DepEd urged to take note of 1st day challenges under pilot face-to-face classes

Published November 17, 2021, 3:56 PM

by Merlina Hernando-Malipot

As the country partially reopened its schools this week, the Department of Education (DepEd) was urged to take note of the challenges experienced by the schools included in the pilot implementation of face-to-face classes.

Pilot implementation of face-to-face classes in Mary Perpetua E. Brioso National High School in Tigbao, Milagros Masbate (Photo from DepEd)

The Alliance of Concerned Teachers (ACT) Philippines said that DepEd should take note of two of the most important components of safe school reopening: screening testing among participating teachers and learners, and strictly enforcing the ‘Schools as Zones of Peace’ policy.

On Nov. 15, the pilot implementation of face-to-face classes was set to start in 100 public schools which were already assessed and screened by DepEd and the Department of Health (DOH).

However, three schools in Zambales postponed their school reopening after some teachers tested positive in the COVID-19 antigen testing.

READ:

3 public schools in Zambales postpone first day of pilot face-to-face classes — DepEd

“Weekly screening testing for face-to-face classes should be a national policy as it would sizably lessen the probability of COVID-19 outbreaks in schools,” ACT Secretary General Raymond Basilio said.

“The national government should take the responsibility of funding these tests so that it can be implemented nationwide, even and especially in areas where the local governments have scant resources,” he added.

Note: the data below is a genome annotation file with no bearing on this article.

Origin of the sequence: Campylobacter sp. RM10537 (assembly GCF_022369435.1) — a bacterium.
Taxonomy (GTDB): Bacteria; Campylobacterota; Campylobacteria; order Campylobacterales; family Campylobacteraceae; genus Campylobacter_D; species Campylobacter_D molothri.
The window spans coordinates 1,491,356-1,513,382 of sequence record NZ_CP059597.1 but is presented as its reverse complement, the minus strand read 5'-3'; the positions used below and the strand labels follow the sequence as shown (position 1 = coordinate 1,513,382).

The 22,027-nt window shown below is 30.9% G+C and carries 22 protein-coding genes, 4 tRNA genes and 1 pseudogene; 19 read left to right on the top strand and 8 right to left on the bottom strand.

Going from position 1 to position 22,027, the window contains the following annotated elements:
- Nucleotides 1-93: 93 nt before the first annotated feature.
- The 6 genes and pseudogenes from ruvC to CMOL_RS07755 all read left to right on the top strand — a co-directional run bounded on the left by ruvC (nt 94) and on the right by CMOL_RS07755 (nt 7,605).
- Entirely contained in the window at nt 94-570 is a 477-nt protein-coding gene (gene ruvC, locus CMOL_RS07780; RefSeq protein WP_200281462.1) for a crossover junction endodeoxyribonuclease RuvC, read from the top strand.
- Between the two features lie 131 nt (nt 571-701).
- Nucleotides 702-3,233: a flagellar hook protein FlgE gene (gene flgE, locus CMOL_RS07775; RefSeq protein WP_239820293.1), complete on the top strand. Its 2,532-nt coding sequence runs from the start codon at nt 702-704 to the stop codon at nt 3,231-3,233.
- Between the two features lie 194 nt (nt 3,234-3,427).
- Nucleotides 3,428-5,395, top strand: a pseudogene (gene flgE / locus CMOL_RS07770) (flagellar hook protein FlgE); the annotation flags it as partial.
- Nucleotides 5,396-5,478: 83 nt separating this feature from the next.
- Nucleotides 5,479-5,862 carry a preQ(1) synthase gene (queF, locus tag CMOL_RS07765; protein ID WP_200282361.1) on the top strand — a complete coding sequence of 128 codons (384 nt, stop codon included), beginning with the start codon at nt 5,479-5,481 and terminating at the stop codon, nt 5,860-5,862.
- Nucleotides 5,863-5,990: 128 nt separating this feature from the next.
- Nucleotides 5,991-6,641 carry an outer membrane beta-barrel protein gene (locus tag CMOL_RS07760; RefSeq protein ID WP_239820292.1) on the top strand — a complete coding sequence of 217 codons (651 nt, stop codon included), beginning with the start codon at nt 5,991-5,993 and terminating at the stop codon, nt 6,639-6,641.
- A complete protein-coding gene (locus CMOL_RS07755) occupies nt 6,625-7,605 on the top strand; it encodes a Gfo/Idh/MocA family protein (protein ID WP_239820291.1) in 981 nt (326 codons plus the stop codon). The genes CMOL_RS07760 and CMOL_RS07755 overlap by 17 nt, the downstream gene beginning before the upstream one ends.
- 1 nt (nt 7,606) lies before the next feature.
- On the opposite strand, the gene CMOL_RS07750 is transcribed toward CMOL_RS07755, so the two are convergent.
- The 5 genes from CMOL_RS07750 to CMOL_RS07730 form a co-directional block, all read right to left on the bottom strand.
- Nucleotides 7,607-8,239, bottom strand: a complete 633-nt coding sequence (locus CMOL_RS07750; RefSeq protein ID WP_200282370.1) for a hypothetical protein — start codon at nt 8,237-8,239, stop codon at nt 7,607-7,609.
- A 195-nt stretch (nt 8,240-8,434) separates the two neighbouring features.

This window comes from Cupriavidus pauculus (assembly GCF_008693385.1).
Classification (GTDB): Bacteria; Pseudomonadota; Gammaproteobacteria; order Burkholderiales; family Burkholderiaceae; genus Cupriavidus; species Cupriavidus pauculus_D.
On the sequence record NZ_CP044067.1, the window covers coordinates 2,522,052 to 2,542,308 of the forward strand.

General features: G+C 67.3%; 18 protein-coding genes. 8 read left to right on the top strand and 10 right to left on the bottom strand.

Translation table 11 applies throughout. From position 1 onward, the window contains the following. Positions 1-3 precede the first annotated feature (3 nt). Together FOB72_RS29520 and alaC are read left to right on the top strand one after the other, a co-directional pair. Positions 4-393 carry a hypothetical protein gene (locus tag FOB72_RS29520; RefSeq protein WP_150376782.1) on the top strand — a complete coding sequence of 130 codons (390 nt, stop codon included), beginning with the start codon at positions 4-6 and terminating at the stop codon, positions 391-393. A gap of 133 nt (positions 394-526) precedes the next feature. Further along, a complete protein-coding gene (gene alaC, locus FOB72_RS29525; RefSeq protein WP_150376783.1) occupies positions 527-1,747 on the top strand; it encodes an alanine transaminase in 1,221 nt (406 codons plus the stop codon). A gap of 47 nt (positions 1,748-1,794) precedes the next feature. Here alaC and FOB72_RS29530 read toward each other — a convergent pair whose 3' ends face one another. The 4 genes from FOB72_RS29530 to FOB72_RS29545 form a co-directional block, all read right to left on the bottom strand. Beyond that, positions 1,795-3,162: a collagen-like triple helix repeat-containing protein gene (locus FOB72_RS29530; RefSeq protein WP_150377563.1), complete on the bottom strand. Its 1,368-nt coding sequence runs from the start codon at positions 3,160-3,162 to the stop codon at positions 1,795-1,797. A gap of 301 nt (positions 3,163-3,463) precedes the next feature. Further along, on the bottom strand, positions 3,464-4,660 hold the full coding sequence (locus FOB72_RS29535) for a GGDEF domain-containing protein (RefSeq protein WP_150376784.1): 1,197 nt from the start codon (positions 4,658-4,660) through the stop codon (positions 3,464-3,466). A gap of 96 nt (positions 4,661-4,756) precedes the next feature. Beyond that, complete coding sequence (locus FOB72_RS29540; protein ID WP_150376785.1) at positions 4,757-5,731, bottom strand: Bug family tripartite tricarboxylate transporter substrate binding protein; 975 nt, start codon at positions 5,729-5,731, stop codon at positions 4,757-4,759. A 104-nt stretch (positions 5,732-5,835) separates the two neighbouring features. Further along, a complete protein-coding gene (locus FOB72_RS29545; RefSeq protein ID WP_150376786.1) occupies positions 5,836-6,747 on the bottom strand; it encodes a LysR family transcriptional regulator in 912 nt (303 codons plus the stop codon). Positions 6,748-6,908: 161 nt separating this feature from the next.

ACT also pointed out another incident on the first day of face-to-face classes that DepEd should take note of.

On Monday, the presence of armed forces in a classroom in Pangasinan was denounced by ACT — noting that such should not be allowed because it can be “traumatic to students.”

ACT said that DepEd and the local government of Alaminos, Pangasinan issued “contradicting statements” regarding the presence of armed cops in Longos Elementary School.

DepEd said that the agency that those were security escorts of the visiting LGU officials while the municipal mayor released a statement indicating that those were requested by the school to secure visiting VIPs such as the officials of DepEd and the Presidential Communications Operations Office.

Basilio said that the concerned parties have been “pointing fingers instead of owning accountability” to this mishap.

“Nobody has explained why armed police officers were handing out learning materials to young pupils if they were merely supposed to be there to provide security to VIPs,” Basilio said.

“They should not have been permitted inside school premises in the first place,” he added.

 
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